How can we flex our willpower to become better, faster, smarter, and stronger?

The bad news: you can’t Google your way out of this one.

Or can you? A fascinating body of research (much of which you can turn up online through popular press and academic articles) sheds light on how to hack your willpower for better, easier results in all areas of your life. The Willpower Instinct, a great book by Stanford prof Kelly McGonigal, provides a deep dive into these and more topics for anyone keenly interested.

Here’s the short version: we can make the most of our willpower through two types of hacks. First, there are ways to turbo boost your willpower. Second, there are ways to hack the system so you make the best use of whatever (sometimes infinitely modest) willpower you have.

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The following 10 tips draw on both of these toolkits.

1. Slow the heck down.

Most regrettable decisions (the splurge at the mall, the procrastination on the project, the snacks in the break room) happen when one part of our brain effectively hijacks the other. We go into automatic pilot (and unfortunately the pilot in question has a penchant for shoes, Facebook and cookies!). Researchers suggest that we can override this system by charging up the other. That is, slow down and focus on the moment at hand. Think about your breathing. Bring yourself back to this moment in time, feel the compulsion but don’t act on it yet. Try telling yourself, “If this feeling is still just as uncomfortable in 10 minutes, I’ll act on it.” Take a little time to be mindful – then make your decision.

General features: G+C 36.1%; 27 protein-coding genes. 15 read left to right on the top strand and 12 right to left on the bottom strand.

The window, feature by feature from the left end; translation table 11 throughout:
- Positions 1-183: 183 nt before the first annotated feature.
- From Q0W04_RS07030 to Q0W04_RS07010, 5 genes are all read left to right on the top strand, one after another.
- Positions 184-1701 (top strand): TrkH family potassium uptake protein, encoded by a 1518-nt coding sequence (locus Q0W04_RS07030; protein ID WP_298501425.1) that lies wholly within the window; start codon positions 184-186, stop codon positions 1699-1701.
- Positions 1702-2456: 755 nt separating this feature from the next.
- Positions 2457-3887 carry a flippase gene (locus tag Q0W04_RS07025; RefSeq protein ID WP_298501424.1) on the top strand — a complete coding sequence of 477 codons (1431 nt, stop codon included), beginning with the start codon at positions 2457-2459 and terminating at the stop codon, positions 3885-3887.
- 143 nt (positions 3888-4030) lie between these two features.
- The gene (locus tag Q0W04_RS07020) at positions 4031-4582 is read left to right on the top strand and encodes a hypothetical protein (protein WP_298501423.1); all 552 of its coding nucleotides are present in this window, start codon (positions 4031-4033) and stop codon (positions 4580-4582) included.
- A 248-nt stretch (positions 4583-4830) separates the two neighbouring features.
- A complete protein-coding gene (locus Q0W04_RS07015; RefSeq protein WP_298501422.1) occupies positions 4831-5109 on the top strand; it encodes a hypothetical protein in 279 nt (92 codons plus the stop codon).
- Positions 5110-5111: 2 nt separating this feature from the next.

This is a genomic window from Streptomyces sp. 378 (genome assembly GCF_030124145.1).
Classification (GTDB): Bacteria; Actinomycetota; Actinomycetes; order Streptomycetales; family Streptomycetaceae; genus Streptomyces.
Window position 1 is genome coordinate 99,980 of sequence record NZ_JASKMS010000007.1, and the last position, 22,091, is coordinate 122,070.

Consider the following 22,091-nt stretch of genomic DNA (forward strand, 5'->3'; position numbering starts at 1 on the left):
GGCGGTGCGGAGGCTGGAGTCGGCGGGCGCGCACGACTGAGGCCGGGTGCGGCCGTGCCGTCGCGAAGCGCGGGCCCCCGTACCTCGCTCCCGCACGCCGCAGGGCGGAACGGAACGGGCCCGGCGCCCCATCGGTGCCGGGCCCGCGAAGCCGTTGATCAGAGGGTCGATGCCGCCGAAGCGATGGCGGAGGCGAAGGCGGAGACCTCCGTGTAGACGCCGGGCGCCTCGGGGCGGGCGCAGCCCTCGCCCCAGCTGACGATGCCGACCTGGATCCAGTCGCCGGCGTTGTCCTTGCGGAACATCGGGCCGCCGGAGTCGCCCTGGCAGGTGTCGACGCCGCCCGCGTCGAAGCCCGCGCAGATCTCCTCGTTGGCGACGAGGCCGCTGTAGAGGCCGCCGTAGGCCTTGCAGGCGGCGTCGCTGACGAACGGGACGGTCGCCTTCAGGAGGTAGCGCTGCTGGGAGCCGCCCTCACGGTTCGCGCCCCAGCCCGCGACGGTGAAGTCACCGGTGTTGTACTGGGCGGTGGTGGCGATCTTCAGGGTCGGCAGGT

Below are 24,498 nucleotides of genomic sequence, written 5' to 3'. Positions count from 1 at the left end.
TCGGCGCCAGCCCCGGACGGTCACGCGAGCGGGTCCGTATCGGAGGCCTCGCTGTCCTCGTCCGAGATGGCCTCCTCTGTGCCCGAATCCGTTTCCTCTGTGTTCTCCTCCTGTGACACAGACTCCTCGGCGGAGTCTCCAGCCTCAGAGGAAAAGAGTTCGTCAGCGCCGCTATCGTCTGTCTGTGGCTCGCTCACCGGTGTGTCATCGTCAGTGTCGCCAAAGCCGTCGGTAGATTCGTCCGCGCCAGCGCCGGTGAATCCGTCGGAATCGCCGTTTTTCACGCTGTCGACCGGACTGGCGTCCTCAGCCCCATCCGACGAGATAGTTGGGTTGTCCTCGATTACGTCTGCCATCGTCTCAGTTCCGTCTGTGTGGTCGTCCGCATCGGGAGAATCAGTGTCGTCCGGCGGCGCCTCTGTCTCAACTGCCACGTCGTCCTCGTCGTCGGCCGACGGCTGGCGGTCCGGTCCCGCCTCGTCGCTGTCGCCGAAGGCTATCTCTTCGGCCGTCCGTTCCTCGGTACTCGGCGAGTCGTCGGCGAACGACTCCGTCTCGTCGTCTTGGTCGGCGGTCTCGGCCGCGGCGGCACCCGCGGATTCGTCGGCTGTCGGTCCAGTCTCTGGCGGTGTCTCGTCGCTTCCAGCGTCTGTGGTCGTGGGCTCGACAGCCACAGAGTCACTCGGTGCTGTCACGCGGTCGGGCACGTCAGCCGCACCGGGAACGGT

2. Dream of ‘done.’

Imagine yourself handing in the big project, soaking up the appreciation from your colleagues or boss. Or crossing the finish line for the half-marathon you’ve always wanted to run. The rush, the aliveness, the wind on your face, the medal …

That’s a lot more fun and motivating to think about than how much work it is to get out of bed for your long, Sunday morning run!

Re-orient your brain by summoning more motivating feelings than just “not running this morning is more enjoyable than running this morning.” If your goals are meaningful, this will help.